• A large proportion of patients (33%) believed that back surgery was more effective than physical therapy in the treatment of back pain without leg pain.
  • Nearly one-fifth of the survey group (17%) also believed that back injections were riskier than back surgery.
  • CONCLUSION: “Patients overemphasize the value of radiological studies and have mixed perceptions of the relative risk and effectiveness of surgical intervention compared with more conservative management. These misconceptions have the potential to alter patient expectations and decrease satisfaction, which could negatively impact patient outcomes and subjective valuations of physician performance.”


Look at this 2018 study in the journal Public Library of Science one.(5) It tells you why patient’s get mad if they do not get an MRI.

“Across many different patient populations with data obtained from a variety of study designs, common themes emerged which highlighted areas of patient dissatisfaction with the medical management of low back pain, in particular, the superficial approach to care perceived by patients and concerns regarding pharmacotherapy.(The ease in which patients will be prescribed painkillers as opposed to a treatment that may help them or that they are denied painkillers to manage their pain).  Patients perceive unmet needs from medical services, including the need to obtain a diagnosis, the desire for pain control and the preference for spinal imaging.”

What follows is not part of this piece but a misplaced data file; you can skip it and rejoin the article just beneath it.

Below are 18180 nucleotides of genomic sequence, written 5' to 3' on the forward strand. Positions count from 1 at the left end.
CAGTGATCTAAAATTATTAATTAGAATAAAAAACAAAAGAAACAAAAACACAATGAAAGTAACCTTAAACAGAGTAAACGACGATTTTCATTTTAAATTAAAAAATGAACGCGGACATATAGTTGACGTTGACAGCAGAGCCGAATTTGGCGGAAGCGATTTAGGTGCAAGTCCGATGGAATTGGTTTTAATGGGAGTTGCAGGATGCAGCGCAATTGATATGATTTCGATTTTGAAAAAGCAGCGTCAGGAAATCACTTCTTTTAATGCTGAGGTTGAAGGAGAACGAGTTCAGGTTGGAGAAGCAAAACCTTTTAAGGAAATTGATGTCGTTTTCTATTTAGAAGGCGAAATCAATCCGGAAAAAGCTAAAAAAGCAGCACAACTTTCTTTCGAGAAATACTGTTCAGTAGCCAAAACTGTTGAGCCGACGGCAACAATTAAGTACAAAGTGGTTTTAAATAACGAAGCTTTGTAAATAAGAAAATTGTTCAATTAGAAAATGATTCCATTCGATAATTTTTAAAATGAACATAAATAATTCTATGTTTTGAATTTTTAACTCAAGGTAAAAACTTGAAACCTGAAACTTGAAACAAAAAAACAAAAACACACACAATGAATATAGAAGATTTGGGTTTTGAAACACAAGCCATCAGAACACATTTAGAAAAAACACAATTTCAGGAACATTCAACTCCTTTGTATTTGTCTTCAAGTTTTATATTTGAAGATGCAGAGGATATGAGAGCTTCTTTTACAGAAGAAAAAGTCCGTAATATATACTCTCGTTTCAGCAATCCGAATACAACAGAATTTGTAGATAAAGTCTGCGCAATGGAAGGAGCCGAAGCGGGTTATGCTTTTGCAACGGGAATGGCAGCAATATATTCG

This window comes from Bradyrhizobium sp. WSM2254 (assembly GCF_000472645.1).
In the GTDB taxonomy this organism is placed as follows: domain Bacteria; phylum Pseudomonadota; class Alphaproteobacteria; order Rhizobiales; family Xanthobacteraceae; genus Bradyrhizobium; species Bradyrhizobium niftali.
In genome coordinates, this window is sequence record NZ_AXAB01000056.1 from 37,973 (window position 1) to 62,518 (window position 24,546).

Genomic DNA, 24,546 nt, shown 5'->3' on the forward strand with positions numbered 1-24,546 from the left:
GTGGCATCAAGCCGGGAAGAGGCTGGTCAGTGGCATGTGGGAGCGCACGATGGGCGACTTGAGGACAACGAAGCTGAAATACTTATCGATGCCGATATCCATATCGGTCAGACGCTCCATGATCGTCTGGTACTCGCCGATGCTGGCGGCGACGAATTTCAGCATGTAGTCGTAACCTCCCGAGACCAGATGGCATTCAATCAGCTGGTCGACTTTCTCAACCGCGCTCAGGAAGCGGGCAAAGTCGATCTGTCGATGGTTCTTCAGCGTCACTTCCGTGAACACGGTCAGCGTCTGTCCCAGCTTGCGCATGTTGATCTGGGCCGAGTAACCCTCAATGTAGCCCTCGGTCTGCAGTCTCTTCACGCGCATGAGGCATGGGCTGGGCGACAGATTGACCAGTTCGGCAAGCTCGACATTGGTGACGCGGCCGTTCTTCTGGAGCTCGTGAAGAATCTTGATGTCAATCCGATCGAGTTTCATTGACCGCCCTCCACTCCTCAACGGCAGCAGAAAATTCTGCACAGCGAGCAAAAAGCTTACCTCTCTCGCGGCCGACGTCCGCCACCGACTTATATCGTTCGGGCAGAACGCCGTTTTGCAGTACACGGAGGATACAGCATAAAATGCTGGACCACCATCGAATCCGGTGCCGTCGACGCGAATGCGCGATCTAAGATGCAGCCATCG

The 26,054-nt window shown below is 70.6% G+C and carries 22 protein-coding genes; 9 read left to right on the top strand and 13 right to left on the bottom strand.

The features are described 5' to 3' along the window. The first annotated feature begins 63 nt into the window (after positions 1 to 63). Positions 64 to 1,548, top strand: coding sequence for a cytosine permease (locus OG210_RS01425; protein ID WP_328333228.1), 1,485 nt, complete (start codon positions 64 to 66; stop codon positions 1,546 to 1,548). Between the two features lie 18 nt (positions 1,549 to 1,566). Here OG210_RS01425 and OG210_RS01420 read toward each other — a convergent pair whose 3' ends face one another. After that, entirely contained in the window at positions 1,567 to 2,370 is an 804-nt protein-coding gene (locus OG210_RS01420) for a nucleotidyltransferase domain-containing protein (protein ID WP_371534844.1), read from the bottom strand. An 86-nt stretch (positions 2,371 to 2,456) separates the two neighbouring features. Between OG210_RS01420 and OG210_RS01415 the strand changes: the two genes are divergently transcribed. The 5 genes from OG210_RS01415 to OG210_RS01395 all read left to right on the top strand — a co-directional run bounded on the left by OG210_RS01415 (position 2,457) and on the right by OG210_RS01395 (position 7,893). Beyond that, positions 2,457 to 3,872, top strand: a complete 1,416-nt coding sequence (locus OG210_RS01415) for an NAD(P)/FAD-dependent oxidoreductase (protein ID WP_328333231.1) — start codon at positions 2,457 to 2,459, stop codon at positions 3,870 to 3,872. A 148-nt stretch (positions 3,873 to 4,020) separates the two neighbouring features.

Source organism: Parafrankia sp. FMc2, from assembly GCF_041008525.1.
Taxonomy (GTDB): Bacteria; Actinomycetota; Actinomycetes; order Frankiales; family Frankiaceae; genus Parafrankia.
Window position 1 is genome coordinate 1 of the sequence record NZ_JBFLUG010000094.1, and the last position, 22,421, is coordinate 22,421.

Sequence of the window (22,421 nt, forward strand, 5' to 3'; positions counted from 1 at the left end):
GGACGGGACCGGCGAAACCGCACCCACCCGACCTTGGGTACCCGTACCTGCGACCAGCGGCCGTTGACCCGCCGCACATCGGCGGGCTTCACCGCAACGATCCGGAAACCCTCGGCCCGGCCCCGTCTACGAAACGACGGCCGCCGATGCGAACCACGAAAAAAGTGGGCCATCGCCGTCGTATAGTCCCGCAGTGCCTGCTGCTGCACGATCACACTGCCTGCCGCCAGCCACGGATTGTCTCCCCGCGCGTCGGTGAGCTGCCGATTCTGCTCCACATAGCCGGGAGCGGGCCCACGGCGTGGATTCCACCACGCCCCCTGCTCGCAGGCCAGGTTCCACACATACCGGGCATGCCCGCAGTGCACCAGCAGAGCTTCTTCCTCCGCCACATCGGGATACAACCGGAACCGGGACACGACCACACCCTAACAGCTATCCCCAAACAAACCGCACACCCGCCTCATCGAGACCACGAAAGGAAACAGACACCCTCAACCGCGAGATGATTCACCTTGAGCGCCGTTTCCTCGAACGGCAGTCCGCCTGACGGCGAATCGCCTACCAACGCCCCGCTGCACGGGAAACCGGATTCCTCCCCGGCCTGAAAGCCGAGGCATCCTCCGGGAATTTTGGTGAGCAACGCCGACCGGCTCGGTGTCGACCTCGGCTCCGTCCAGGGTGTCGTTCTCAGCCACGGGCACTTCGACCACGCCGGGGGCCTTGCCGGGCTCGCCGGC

Simply, people are looking for help and they think the denial of an MRI is not helpful. For some patients the denial of an MRI will be more helpful than they can imagine.

For some patients the denial of an mri will be more helpful than they can imagine. people with no back pain, show all sorts of abnormalities on mri and they get sent to a surgery they do not need.

In 2015 there was a paper published in the medical journal Spine. It listed the top 100 cited medical research papers on back pain. Occupying the number 1 spot of the top 100 list was an article that addressed a concern about asymptomatic patients with a MRI that showed significant degenerative disc disease. In 2020, an updated list of the top 100 cited medical research papers on back pain was produced. (6) The top paper in 2020 remained that very same 1990 study “Abnormal Magnetic-Resonance Scans of the Lumbar Spine in Asymptomatic Subjects. A Prospective Investigation.” (7) Thirty years later, doctors look to this paper as a means to figuring out why people can have a really bad MRIs but have no back pain.

Research: “a considerable proportion of patients may be classified incorrectly by mri for hnp (herniated disc) and spinal stenosis.”

The second most cited study similarly showed that patients who had no symptoms of back pain who underwent lumbar spine magnetic resonance imaging frequently had lumbar degeneration and disease.(8

From the study a direct quote: “The results suggest that a considerable proportion of patients may be classified incorrectly by MRI for herniated disc and spinal stenosis. However, the evidence for the diagnostic accuracy of MRI found by this review is not conclusive. . . “